Suicide is a substantial public health issue. Instances have risen over the past decade, according to a 2013 Centers for Disease Control and Prevention study, particularly among the middle-aged. More people die in the U.S. by suicide than in car accidents. But focusing media attention on suicide — while well-intentioned — can lead to the tragic outcome of fueling more if such a national conversation is not handled in the right way.
A coalition of journalists, along with a group of suicide prevention groups, including the American Association of Suicidology and the American Foundation for Suicide Prevention, have issued a set of recommendations on how to talk about suicide in the media. "Recommendations for Reporting on Suicide," which cites more than 50 research studies, notes that the amount, duration and prominence of suicide news coverage “can increase the likelihood of suicide in vulnerable individuals.” It can be especially harmful when the media goes into detail about how a person died, uses dramatic images or glamorizes the person’s death, according to the report.
It’s the suicide contagion effect.
For instance, the American Foundation for Suicide Prevention points to two 1990s studies that found an 80 percent drop in subway-related suicide attempts in Vienna, Austria, following a concerted effort for less sensational media coverage and fewer stories about such deaths. In another study published in 2013, PLoS ONE researchers found that extensive newspaper reporting on charcoal burning suicides in Taiwan contributed to a rapid rise in so-called "copycat" suicides by this method.
Even publishing photos of grieving family and friends, or of the place where a suicide took place, can contribute to the contagion effect, the coalition's report warns. Rather, experts suggest using photos from a person's school, work or with family.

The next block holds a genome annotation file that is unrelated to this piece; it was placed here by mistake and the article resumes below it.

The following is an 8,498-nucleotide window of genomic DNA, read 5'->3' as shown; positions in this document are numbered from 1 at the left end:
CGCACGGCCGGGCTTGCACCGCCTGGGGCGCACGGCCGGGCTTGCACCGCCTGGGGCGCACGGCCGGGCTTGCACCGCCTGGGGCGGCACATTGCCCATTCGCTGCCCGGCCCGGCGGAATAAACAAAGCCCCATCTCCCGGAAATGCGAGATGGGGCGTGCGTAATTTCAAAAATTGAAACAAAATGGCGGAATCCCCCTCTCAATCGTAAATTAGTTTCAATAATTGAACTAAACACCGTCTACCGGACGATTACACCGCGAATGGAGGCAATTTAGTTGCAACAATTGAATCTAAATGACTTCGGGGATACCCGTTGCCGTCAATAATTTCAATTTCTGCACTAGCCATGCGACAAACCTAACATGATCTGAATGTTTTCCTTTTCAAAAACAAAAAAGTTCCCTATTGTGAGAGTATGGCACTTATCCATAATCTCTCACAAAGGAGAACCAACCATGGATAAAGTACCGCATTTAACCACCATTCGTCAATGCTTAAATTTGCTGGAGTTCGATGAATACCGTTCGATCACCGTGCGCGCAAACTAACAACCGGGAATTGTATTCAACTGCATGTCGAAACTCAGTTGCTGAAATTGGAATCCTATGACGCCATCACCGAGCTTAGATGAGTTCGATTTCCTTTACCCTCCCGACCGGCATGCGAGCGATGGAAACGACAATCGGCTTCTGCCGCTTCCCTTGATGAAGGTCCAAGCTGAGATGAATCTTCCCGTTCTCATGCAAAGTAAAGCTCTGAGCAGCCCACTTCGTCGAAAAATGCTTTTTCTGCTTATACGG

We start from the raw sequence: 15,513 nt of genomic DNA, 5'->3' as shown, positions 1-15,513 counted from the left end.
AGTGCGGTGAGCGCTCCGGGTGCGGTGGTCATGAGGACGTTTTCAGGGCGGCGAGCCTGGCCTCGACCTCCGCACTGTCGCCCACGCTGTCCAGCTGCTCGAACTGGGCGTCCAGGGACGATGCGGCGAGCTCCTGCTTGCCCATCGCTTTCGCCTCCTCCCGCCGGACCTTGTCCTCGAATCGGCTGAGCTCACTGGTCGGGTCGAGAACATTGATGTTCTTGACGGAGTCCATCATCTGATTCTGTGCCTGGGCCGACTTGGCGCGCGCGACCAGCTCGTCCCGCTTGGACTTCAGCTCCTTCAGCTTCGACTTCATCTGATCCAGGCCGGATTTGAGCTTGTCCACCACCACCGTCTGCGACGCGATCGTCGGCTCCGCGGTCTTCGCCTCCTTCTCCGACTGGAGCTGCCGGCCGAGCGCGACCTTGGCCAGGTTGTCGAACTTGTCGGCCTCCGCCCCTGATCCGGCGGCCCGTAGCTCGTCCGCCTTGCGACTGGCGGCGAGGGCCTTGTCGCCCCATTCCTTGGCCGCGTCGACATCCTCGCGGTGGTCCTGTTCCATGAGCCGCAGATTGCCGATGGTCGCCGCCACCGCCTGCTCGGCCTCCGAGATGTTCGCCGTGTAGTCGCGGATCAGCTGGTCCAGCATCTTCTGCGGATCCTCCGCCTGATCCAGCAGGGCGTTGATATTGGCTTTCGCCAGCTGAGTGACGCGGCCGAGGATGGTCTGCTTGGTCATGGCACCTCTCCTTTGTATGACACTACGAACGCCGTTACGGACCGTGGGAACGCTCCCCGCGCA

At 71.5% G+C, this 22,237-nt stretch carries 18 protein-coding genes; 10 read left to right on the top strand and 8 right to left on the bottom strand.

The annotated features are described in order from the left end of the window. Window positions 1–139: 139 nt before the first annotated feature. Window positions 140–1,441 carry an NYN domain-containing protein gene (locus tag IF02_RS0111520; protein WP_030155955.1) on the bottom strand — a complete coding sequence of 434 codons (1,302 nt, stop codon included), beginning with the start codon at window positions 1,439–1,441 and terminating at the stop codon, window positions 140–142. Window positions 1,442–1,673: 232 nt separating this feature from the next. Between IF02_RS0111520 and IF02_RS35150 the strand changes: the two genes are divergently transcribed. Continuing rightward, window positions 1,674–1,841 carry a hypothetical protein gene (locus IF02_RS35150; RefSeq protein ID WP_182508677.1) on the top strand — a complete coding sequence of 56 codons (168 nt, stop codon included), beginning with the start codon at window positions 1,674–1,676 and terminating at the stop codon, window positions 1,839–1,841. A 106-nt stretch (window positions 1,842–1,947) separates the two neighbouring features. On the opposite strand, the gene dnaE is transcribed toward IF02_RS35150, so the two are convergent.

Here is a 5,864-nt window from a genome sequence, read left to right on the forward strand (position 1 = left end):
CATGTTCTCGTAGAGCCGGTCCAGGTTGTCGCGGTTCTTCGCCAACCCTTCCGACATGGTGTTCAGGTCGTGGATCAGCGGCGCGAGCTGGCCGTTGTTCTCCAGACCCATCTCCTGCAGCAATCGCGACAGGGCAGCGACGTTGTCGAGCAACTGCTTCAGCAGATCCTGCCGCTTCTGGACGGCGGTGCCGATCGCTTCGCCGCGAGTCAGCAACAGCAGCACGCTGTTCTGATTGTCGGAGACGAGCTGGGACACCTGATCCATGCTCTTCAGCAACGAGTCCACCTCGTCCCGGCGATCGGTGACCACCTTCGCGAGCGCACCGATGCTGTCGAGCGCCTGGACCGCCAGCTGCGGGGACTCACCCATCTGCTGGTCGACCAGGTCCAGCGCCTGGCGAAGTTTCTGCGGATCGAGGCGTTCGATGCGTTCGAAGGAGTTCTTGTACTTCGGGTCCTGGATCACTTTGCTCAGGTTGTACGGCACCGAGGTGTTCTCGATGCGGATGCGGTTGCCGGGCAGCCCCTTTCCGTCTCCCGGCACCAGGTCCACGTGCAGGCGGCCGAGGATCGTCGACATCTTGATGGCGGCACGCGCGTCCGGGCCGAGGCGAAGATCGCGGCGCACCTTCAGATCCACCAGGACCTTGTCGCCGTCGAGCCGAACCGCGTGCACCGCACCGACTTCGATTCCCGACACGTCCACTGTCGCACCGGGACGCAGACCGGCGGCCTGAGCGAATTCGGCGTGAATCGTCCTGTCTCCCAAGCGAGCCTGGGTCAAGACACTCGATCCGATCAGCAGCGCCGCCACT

But media attention on suicide, when done carefully, can help spread awareness that is beneficial. Even such brief media coverage “can change public misperceptions and correct myths, which can encourage those who are vulnerable or at risk to seek help,” the coalition's report notes. Including information about available resources (such as the U.S. National Suicide Prevention Lifeline, 800-273-TALK) can help. Additionally, suicide is complex, and there is no “one” reason why it happens, according to CDC. Most people who commit suicide do exhibit warning signs such as talking about wanting to die or about feeling hopeless and without a purpose; increasing alcohol or drug use; displaying extreme mood swings; or withdrawing and feeling isolated.
Much literature on suicide prevention focuses on the way it's discussed via traditional media outlets. But information is spread through informal channels with greater frequency in the digital age. My colleague Caitlin Dewey flagged this tweet from the Academy of Motion Picture Arts and Science, which seeks to pay tribute to Williams but may go against public health recommendations:
"Suicide should never be presented as an option," AFSP chief medical officer Christine Moutier told Dewey. "That’s a formula for potential contagion.”
Elsewhere on Twitter, many expressed their sorrow about Williams's death while spreading awareness of suicide prevention for those in need of help. Reddit added a hotline number and links to Williams’s AMA, where many grieving fans are visiting. The hashtag #SuicidePrevention trended worldwide on Twitter after news broke of Williams’s death. And everyone from humble fans to major stars publicly grieved on social media by not discussing the details of Williams’s suicide but rather the impact the comic had on their lives.
Williams’s widow, Susan Schneider, released this statement after Williams’s death: “As he is remembered, it is our hope the focus will not be on Robin’s death, but on the countless moments of joy and laughter he gave to millions.”
[An earlier version of this story incorrectly reported the American Foundation for Suicide Prevention's name. This version has been updated.]